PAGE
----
As unbelievably lame as it sounds, even to me, I still have difficulty trusting groups of women. I expect to feel abject humiliation as they band together, leaving me on the outside. For this reason, I tend to lay back when first meeting groups of people. I keep my thoughts to myself and present a façade of confidence and unflappability. Of course, what this usually gets read as is snobbishness and judgementalism. Oy! And, yes, I realize that shyness, like worry, is an inherited trait and at times I encourage myself to overcome my genes rather than my experiences. Somehow it makes me feel a bit better to couch it this way—genetics rather than a forty-year-old scar.
When my niece was in sixth grade, she had her own Queen Bee experience. A new student joined her class and quickly culled a court from the previously harmonious group using the ancient techniques of mockery and meanness. After months of suffering during which she tried indirectly to counteract the Queen Bee’s effects, my niece reached breaking point on the playground during recess.
By the way, those of you who think that most learning takes place in the classroom need to do some hard pondering of your own school days. What are your strongest recollections? The classroom lessons? Or the schoolyard interactions? Don’t you go back to the boy you kissed on the jungle gym? To the joyous competition of who could climb highest on the peg board? To the wind on your face as the swing flew you up to the clouds? For every memory of the classroom, I bet there are five of the playground. For me, that ratio doesn’t change until I get to graduate school, but that’s a contemplation for another time.
Anyway, so during recess, my niece reached her breaking point as she watched the Queen Bee torture a confused and defenseless boy. My niece marched up to the girl, pointed her finger in her face and shouted, “You have got to stop being so mean! You cannot treat people this way!” Then she spun on her heel and marched away. Okay, she may have marred the effect a little bit by bursting into tears as she spun (a girl after my own heart). I’d love to tell you that the class rallied after this showdown and everyone ended up the best of friends, but this blog is intended to be nonfiction.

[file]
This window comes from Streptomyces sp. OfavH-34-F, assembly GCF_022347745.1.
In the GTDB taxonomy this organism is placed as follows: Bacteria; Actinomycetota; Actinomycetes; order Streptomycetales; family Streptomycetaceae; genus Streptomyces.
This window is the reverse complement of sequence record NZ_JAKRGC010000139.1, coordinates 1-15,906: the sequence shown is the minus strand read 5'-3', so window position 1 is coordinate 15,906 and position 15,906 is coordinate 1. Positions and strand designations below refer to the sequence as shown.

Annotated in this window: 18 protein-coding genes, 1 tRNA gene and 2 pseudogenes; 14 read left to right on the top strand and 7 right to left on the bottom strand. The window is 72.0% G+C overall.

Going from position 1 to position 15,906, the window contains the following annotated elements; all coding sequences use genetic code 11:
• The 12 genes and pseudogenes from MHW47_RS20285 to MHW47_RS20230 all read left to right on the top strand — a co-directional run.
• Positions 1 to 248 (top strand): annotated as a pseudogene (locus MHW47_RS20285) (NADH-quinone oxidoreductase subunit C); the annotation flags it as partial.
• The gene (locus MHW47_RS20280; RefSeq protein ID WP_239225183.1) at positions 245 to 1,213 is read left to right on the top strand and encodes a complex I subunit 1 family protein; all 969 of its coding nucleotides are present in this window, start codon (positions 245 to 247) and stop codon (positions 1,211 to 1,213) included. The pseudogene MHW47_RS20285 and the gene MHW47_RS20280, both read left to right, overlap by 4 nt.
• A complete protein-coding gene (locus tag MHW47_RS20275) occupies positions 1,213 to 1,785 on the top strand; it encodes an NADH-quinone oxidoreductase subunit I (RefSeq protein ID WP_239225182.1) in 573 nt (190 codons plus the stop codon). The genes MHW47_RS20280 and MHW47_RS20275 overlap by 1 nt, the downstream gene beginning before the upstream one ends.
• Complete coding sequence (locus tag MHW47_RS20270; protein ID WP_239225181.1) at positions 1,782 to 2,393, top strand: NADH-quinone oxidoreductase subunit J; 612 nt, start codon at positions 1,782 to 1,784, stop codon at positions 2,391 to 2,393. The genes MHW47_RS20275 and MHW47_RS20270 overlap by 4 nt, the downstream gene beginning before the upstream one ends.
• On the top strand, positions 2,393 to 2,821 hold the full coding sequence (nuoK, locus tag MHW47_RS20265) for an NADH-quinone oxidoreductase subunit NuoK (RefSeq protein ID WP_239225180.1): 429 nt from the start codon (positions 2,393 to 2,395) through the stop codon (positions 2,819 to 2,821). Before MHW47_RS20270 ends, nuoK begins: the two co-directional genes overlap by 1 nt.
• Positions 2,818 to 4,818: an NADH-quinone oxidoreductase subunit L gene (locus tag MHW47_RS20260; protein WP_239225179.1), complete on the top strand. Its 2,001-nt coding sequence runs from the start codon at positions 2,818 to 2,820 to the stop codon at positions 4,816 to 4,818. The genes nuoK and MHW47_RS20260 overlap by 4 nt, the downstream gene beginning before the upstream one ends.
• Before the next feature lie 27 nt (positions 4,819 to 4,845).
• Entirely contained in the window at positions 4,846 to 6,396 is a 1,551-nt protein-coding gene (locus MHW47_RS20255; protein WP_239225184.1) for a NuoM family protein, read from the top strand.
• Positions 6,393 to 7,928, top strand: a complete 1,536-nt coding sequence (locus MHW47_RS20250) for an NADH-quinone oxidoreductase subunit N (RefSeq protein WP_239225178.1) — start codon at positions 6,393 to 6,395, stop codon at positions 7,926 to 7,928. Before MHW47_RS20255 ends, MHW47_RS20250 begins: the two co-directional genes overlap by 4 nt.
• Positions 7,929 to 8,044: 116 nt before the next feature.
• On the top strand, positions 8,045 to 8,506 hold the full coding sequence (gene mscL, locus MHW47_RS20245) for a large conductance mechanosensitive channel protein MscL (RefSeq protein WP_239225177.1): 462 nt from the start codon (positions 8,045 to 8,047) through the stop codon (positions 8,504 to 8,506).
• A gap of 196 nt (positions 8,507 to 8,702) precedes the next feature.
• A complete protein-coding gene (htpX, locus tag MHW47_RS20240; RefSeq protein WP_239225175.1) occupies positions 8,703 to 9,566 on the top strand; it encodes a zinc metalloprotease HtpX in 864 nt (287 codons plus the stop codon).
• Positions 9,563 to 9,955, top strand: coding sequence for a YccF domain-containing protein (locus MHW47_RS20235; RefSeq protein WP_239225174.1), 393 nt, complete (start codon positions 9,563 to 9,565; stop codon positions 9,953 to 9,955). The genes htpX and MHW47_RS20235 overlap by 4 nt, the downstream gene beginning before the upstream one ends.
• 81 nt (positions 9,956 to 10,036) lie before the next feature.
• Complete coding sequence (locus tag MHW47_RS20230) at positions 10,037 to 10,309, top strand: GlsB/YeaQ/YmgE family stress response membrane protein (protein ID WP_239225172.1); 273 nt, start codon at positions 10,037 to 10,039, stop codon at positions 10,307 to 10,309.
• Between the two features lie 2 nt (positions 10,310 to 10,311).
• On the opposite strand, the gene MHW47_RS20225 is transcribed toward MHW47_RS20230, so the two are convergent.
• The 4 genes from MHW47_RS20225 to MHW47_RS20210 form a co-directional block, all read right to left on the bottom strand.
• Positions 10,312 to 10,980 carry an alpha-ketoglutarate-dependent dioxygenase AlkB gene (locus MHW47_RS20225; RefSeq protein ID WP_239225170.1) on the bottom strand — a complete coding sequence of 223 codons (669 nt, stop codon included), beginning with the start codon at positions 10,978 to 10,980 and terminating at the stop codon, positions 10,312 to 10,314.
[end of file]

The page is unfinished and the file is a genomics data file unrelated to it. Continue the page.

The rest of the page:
|Naps are SO important.|
And what does this have to do with my dog? We humans make friendship so complicated. For Cleo, it is all so simple. Every being in the world is her friend, for now or for a lifetime. It doesn’t matter how many legs; whether they talk, meow, caw or bark; whether they come bearing gifts or arrive empty handed; whether they be barely within sight or immediately to hand. This morning on our walk, we noticed two women coming from the other end of the street. Though she’d never met them before, Cleo was so excited to become friends that I finally had her sit down next to me so that she wouldn’t strangle herself in her eagerness to become acquainted. At times, she’ll bark at a distant dog as if to say, “Hello! Here I am!” On the beach yesterday, her mantra became “Touch noses. Chase me! That was fun!”
A couple of weeks ago, Cleo gave me heart failure when she bounded off our front deck and out into the street to greet two passersby. She cavorted and jumped up on them as they cooed over her. I ran after her. “Sorry about that,” I said to the couple. “She’s never met a stranger!” The woman laughed, but the man looked at me in horror. “Really?” he exclaimed. “What do you do, keep her locked in the house all the time?” What experiences was he filtering through?
There is such a pureness and simplicity about the way Cleo engages with the world. Her attitude is unflagging: “I think you are wonderful and I know you will enjoy me, too.” From time to time she becomes over-exuberant with our cats and they soft paw her on the nose (or sometimes double paw her—left, right, bam, bam). She is never offended or psychologically scarred—she just gives them a little more room. She is unselfconsciously who she is, and her delight is in the creatures around her.
There is a profound lesson in that.
|Friends come in all|
shapes and sizes.